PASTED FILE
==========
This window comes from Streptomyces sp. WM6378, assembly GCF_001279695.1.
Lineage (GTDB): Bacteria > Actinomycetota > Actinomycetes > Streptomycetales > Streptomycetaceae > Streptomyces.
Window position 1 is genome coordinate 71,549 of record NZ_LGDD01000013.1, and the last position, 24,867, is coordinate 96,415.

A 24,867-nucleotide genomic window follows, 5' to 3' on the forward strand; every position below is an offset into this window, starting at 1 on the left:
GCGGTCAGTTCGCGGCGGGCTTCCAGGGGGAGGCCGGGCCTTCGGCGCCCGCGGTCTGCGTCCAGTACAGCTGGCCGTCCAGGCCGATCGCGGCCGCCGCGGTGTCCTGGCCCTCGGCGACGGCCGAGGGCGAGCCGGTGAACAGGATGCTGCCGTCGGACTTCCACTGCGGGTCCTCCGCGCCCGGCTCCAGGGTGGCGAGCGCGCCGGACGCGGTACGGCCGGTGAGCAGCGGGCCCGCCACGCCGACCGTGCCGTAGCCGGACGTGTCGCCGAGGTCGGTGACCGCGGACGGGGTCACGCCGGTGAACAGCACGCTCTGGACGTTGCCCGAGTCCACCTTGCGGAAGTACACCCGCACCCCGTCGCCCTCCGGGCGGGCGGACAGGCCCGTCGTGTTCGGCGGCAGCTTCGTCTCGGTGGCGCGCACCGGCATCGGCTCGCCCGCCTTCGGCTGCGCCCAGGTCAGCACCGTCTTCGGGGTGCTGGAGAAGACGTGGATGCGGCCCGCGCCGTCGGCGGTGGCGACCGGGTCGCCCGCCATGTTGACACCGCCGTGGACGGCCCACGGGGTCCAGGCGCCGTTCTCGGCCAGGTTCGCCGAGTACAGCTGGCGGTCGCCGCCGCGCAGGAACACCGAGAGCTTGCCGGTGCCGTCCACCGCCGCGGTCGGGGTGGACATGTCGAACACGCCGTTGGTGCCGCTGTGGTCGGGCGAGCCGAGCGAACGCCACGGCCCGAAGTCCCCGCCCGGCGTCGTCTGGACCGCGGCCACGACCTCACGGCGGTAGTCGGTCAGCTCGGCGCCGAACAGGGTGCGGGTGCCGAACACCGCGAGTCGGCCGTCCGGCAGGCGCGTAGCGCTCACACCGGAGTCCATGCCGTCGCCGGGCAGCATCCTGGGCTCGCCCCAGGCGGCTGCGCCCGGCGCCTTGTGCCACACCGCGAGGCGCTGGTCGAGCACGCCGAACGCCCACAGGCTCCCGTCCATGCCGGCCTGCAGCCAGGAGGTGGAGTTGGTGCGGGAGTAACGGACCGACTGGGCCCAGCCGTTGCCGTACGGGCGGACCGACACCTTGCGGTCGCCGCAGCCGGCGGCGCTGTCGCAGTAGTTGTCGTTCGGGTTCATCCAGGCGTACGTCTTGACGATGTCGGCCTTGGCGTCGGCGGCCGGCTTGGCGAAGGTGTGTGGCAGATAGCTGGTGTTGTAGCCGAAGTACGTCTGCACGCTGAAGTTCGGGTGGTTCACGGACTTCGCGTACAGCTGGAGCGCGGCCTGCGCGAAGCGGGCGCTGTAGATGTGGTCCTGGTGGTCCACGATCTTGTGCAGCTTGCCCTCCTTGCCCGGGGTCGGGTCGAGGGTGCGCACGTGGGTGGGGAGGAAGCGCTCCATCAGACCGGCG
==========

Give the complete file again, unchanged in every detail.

This window comes from Streptomyces sp. WM6378, assembly GCF_001279695.1.
Lineage (GTDB): Bacteria > Actinomycetota > Actinomycetes > Streptomycetales > Streptomycetaceae > Streptomyces.
Window position 1 is genome coordinate 71,549 of record NZ_LGDD01000013.1, and the last position, 24,867, is coordinate 96,415.

A 24,867-nucleotide genomic window follows, 5' to 3' on the forward strand; every position below is an offset into this window, starting at 1 on the left:
GCGGTCAGTTCGCGGCGGGCTTCCAGGGGGAGGCCGGGCCTTCGGCGCCCGCGGTCTGCGTCCAGTACAGCTGGCCGTCCAGGCCGATCGCGGCCGCCGCGGTGTCCTGGCCCTCGGCGACGGCCGAGGGCGAGCCGGTGAACAGGATGCTGCCGTCGGACTTCCACTGCGGGTCCTCCGCGCCCGGCTCCAGGGTGGCGAGCGCGCCGGACGCGGTACGGCCGGTGAGCAGCGGGCCCGCCACGCCGACCGTGCCGTAGCCGGACGTGTCGCCGAGGTCGGTGACCGCGGACGGGGTCACGCCGGTGAACAGCACGCTCTGGACGTTGCCCGAGTCCACCTTGCGGAAGTACACCCGCACCCCGTCGCCCTCCGGGCGGGCGGACAGGCCCGTCGTGTTCGGCGGCAGCTTCGTCTCGGTGGCGCGCACCGGCATCGGCTCGCCCGCCTTCGGCTGCGCCCAGGTCAGCACCGTCTTCGGGGTGCTGGAGAAGACGTGGATGCGGCCCGCGCCGTCGGCGGTGGCGACCGGGTCGCCCGCCATGTTGACACCGCCGTGGACGGCCCACGGGGTCCAGGCGCCGTTCTCGGCCAGGTTCGCCGAGTACAGCTGGCGGTCGCCGCCGCGCAGGAACACCGAGAGCTTGCCGGTGCCGTCCACCGCCGCGGTCGGGGTGGACATGTCGAACACGCCGTTGGTGCCGCTGTGGTCGGGCGAGCCGAGCGAACGCCACGGCCCGAAGTCCCCGCCCGGCGTCGTCTGGACCGCGGCCACGACCTCACGGCGGTAGTCGGTCAGCTCGGCGCCGAACAGGGTGCGGGTGCCGAACACCGCGAGTCGGCCGTCCGGCAGGCGCGTAGCGCTCACACCGGAGTCCATGCCGTCGCCGGGCAGCATCCTGGGCTCGCCCCAGGCGGCTGCGCCCGGCGCCTTGTGCCACACCGCGAGGCGCTGGTCGAGCACGCCGAACGCCCACAGGCTCCCGTCCATGCCGGCCTGCAGCCAGGAGGTGGAGTTGGTGCGGGAGTAACGGACCGACTGGGCCCAGCCGTTGCCGTACGGGCGGACCGACACCTTGCGGTCGCCGCAGCCGGCGGCGCTGTCGCAGTAGTTGTCGTTCGGGTTCATCCAGGCGTACGTCTTGACGATGTCGGCCTTGGCGTCGGCGGCCGGCTTGGCGAAGGTGTGTGGCAGATAGCTGGTGTTGTAGCCGAAGTACGTCTGCACGCTGAAGTTCGGGTGGTTCACGGACTTCGCGTACAGCTGGAGCGCGGCCTGCGCGAAGCGGGCGCTGTAGATGTGGTCCTGGTGGTCCACGATCTTGTGCAGCTTGCCCTCCTTGCCCGGGGTCGGGTCGAGGGTGCGCACGTGGGTGGGGAGGAAGCGCTCCATCAGACCGGCG